Pleasant year-round weather and a reputation as a wellness destination have boosted Hua Hin’s appeal, said Andrew Stocks, managing director and founder of Sunshine International.

Sunshine International owns and operates three retirement hotels in Hua Hin.

The company has two more properties under construction in Hua Hin, while two projects in Pattaya and Chiang Mai that were put on hold due to the outbreak are expected to resume soon, he said.

Mr Stocks said the hotel model for retirees means additional services, such as 24-hour trained nurses and trained staff to serve the elderly. Sunshine properties have received positive feedback from long-term guests because they can stay and socialize with people their own age, he said.

Stocks said occupancy over the past 12 months was 66% from nearly 95% before the pandemic, but bookings and inquiries have doubled since the country reopened on May 1.

Senior Japanese golfers are considered an important market for Thai tourism.

He said that even though the room rate had increased slightly during the pandemic, demand could increase significantly during peak season.

Peter Brown, owner and manager of Care Resort Chiang Mai, said respect for the elderly is strong in Thai culture, especially in the North, which fits the mold of a care business.

Labor costs in Thailand are lower than in developed countries, allowing companies to hire more workers to provide a better level of care to customers, who are mostly elderly people from the states. United States and United Kingdom.

Mr Brown said senior clients opt for care centers because they can offer activity, companionship and good medical check-ups, allowing clients to enjoy life despite medical issues.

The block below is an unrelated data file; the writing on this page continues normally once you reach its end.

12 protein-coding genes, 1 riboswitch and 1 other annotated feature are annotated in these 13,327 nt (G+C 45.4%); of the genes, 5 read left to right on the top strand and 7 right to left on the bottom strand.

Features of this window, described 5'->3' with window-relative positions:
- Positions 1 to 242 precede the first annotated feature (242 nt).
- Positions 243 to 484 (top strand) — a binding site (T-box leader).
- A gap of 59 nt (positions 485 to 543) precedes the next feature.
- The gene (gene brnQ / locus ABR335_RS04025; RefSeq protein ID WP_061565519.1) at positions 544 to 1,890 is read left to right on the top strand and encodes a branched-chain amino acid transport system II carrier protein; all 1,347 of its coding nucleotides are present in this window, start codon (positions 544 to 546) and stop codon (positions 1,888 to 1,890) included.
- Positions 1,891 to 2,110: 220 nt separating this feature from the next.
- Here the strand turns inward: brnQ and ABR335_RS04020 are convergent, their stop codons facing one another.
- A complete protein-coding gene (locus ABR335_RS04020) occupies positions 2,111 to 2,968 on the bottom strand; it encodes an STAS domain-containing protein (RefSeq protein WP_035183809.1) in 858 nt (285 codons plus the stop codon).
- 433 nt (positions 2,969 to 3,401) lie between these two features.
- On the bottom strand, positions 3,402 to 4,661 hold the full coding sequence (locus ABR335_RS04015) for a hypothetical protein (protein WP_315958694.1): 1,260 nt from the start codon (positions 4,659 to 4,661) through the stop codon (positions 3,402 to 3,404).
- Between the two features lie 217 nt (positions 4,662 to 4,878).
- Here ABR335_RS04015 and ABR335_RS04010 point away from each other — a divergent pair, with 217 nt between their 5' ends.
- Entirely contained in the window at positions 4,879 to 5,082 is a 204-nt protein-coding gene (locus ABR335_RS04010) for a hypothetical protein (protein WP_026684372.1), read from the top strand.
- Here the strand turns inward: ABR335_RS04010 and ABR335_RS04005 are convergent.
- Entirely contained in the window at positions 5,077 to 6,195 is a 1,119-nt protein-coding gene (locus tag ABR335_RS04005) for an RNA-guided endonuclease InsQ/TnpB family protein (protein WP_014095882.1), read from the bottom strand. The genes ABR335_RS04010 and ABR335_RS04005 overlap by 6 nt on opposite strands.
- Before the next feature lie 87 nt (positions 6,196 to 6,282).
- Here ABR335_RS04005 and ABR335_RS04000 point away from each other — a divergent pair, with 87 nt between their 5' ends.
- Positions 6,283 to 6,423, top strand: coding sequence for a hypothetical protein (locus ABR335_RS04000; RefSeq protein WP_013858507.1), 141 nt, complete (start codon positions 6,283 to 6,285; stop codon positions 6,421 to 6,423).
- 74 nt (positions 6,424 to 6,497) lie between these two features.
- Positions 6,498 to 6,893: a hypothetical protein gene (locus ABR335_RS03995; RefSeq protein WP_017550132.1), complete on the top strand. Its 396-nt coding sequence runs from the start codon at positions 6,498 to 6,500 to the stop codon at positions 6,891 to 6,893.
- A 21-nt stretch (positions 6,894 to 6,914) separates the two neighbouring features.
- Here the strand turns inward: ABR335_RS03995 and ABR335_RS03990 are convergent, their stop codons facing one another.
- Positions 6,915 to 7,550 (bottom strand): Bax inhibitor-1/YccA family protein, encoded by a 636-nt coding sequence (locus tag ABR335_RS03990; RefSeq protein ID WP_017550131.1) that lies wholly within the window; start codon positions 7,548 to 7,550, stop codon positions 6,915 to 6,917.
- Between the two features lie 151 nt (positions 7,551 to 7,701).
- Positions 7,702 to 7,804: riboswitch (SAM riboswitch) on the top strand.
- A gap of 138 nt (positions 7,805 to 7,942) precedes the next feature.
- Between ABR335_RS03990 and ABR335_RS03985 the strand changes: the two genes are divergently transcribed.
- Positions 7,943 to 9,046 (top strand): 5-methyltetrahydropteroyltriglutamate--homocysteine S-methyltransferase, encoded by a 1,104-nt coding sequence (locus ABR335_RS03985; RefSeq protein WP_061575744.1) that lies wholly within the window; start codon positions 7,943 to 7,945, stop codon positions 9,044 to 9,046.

He said the outbreak had crippled the industry as new customers dried up, while existing customers went home. In 2020, the company posted a loss as Thailand’s immunization progress was slow, Brown said.

He said Covid-19 had made people think twice about living in their hometowns, with some seniors choosing to travel despite tight border controls last year.

The outlook for this year should be brighter thanks to positive bookings for long-term stays at pre-pandemic prices after tensions eased, Mr Brown said.

Japanese visitors take part in activities with residents of the Ban Rai Kong Khing community in Chiang Mai.

Minimize the hassle

Earlier this year, International life The magazine unveiled its annual Global Retirement Index 2022, in which Thailand ranked 11th out of 25 destinations for the best places to retire.

The country has secured the top spot in Asia for retirement.

Even as Thailand continues to gain global recognition, there are hurdles that need to be addressed to create competitiveness, as the country was ranked ninth for retirees in 2019, Stocks said.

“The biggest flaw is health insurance for people aged 80 and over, which is hard to find. There are very few insurance companies in Thailand that provide coverage for the elderly,” a- he declared.

The price of local insurance is also higher, at around 125,000 baht per year depending on health conditions, compared to 100,000 baht per year in Europe.

Mr Stocks said older people prefer a reliable and fair price for health cover over the offer of a 10-year visa.

Mr Brown said overpriced private hospitals, which have become even more expensive during the pandemic, are a problem for foreigners in Thailand.

The government must take additional steps to help reduce or limit prices, he said.

Elderly Japanese tourists learn how to make a Thai herbal compress with locals from the Ban Rai Kong Khing community in Chiang Mai.

The lack of staff fluent in languages ​​has caused huge difficulties for travelers looking to communicate with locals, Mr Brown said. He pointed to the Philippines, which has the advantage of English-speaking staff and a large size of labor available in the market.